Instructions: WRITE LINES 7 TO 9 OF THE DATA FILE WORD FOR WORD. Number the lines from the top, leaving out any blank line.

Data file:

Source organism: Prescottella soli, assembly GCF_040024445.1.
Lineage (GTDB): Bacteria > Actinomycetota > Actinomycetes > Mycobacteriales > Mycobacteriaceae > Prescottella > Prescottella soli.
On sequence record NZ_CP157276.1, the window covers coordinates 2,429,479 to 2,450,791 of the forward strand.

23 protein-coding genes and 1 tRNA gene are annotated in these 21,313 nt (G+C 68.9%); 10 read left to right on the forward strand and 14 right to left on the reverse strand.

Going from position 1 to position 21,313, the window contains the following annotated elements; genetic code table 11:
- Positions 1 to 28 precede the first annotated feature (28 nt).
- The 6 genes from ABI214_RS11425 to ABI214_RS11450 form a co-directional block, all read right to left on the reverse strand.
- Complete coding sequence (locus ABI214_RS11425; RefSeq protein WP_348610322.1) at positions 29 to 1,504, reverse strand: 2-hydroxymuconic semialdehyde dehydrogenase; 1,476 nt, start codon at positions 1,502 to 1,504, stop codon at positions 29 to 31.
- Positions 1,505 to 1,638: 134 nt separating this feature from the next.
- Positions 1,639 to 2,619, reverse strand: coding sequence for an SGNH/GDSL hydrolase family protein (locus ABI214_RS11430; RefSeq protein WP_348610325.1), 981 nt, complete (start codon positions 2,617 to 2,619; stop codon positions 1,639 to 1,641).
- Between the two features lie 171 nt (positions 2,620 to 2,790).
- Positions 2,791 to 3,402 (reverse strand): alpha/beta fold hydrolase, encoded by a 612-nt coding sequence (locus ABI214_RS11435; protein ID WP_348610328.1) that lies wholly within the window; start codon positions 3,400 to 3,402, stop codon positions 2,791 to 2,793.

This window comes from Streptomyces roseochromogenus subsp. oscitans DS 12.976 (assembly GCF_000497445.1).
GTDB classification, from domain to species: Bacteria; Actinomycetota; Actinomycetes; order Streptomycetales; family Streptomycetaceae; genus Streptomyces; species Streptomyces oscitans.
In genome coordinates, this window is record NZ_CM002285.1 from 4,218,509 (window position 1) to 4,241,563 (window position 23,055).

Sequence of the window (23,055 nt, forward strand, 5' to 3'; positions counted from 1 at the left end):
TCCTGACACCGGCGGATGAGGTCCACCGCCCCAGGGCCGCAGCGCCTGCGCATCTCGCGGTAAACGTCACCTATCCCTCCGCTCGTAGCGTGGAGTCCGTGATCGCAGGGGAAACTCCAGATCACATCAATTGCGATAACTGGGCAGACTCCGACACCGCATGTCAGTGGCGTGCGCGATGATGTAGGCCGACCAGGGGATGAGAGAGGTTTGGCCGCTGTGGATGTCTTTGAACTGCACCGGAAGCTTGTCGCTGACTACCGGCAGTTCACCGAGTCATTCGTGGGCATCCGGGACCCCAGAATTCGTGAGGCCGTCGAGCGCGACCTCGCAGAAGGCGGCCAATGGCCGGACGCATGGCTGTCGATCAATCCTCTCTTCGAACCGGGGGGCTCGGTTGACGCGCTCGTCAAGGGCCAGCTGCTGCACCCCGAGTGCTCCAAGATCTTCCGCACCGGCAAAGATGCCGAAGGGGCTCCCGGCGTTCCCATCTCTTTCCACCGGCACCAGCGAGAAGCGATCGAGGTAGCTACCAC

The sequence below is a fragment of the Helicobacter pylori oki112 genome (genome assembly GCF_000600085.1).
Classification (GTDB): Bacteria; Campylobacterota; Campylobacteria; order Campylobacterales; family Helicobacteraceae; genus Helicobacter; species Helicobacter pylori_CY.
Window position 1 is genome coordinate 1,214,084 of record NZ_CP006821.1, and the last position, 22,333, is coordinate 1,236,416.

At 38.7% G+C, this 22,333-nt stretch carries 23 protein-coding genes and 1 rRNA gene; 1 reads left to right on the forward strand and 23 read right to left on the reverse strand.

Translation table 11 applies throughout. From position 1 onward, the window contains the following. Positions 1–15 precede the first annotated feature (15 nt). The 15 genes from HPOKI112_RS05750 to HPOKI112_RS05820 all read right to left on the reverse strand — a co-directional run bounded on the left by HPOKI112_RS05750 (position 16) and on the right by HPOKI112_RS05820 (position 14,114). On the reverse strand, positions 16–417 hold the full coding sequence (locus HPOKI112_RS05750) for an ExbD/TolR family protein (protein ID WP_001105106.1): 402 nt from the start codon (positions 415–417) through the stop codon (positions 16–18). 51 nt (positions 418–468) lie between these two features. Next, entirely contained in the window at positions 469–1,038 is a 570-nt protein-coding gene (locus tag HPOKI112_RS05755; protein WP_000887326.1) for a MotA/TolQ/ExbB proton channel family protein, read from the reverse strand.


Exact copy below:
- The 6 genes from ABI214_RS11425 to ABI214_RS11450 form a co-directional block, all read right to left on the reverse strand.
- Complete coding sequence (locus ABI214_RS11425; RefSeq protein WP_348610322.1) at positions 29 to 1,504, reverse strand: 2-hydroxymuconic semialdehyde dehydrogenase; 1,476 nt, start codon at positions 1,502 to 1,504, stop codon at positions 29 to 31.
- Positions 1,505 to 1,638: 134 nt separating this feature from the next.